People who do laundry have a lot of horror stories to tell. At times what comes out of the wash is enough to give the weak-minded something like a heart attack. A shrunk piece of clothing is one such horror story.
If possible, I never let any of the people in my house wear clothes off the rack from stores, because you do not know how many people have tried them on their body or how many chemicals are leached on to new fabric. And then after a wash, they decide to shrink even before you have worn them!!
Most of the time, Clothes shrink with no discrimination- they shrink all over. The garment shrinks one size smaller, but your body size remains the same. If only it was this easier to shrink my body. Maybe sometime in the future, someone will invent something which will shrink the human body as needed. Anyone listening —– I do not want to go to space. You must think I need to see a shrink than get a shrinking machine.
Well, back to clothes which shrink fairly easily. Sometimes garment shrinkage is partial. Shirts end up shorter than you want them to be especially waist length tops end up showing too much skin, slacks/ jeans get uncomfortably too tight near the crotch, tall people get uncomfortably short pants, the length of the sleeve gets to be lesser than what you think is flattering, the chest straining, the lining shrinking more than the outer fabric resulting in puckers, the waist showing all the bulges you want to conceal in soft folds rather than this shrunk tight garment.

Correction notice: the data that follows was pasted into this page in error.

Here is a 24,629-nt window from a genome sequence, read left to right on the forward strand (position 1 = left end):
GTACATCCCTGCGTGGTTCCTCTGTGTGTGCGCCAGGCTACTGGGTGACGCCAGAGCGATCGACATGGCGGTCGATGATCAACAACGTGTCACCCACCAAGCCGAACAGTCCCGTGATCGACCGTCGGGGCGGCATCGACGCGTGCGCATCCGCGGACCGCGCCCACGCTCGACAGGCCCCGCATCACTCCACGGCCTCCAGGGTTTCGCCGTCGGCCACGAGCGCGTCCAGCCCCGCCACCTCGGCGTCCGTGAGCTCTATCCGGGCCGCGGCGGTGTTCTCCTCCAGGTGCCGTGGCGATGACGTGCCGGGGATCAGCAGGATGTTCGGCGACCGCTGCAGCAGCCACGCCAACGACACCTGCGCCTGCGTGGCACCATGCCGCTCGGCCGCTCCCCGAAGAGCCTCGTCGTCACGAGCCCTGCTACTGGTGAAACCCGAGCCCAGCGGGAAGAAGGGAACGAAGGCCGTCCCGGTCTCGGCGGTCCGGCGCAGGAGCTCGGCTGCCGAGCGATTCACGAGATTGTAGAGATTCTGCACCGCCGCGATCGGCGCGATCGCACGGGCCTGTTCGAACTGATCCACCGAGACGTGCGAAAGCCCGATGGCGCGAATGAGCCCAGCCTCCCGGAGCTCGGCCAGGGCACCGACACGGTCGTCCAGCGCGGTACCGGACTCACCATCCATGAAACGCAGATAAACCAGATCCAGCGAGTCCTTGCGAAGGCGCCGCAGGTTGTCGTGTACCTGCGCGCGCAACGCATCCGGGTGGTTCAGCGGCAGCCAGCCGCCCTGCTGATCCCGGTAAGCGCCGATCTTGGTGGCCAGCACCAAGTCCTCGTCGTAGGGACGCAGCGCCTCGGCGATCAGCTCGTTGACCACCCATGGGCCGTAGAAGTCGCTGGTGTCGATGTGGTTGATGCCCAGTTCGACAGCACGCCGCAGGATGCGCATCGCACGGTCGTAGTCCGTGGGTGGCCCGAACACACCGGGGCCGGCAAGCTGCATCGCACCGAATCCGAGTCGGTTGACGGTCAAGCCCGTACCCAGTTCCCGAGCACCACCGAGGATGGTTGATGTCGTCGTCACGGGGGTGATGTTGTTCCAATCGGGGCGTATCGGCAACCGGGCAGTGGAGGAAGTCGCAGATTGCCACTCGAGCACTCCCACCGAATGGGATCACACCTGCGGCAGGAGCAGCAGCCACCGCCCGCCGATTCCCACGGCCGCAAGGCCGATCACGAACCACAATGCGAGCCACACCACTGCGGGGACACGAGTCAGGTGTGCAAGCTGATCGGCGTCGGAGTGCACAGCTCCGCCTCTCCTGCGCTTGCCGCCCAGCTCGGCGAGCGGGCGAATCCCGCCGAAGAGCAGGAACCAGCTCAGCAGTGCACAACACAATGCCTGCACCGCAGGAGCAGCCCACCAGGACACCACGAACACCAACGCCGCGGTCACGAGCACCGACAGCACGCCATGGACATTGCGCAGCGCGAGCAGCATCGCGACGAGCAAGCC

This is more of a horror story when you have made the garment yourself. Countless hours of labour wasted – knitted, crocheted clothes, scarves etc shrink and there is no going back, mostly. You do not want the handmade scarf you have made for your dear daughter to shrink to the size of a wash cloth.
Some people go through all this and more before finding ways to tackle them. Like me.
Do-able Workarounds to keep clothes from shrinking
1. Accept the inevitable
Well, some fabrics shrink, period. Just resign yourself to some shrinkage. Some fabrics shrink more than others. Some 3% shrinkage is accepted of almost all clothing but more than that can alter the fit and may almost make it non-wearable.
Know the fabric of your garment. This is very important in preventing or stopping shrinkage.
Which clothes/fabrics shrink ?
100% Cotton, linen, cotton knits and most natural fabrics are more susceptible to shrinkage in the wash than synthetic fabrics like polyester, nylon. Animal fibers like wool, cashmere, angora, or alpaca shrink more than all other fabrics.
I always see Cotton Denim jeans shrink just after a wash, though after wearing them they expand somewhat. Stretch jeans shrink very less. What I have come to learn is that un-sanforized denim shrinks about 8-10% whereas sanforized denim shrinks 1-2%. So if you are buying jeans/denim fabric you know what to look for if you want to avoid shrinkage. Check out more types of denim here.
Synthetic fabrics mostly shrink in the dryer than with washing, because of the heat. Have you seen a cotton spandex clothing after a long tumble in high heat in the dryer? Try it, and you will see. If the fabric is already heat set then shrinking may be negligible. But I would not take the chance.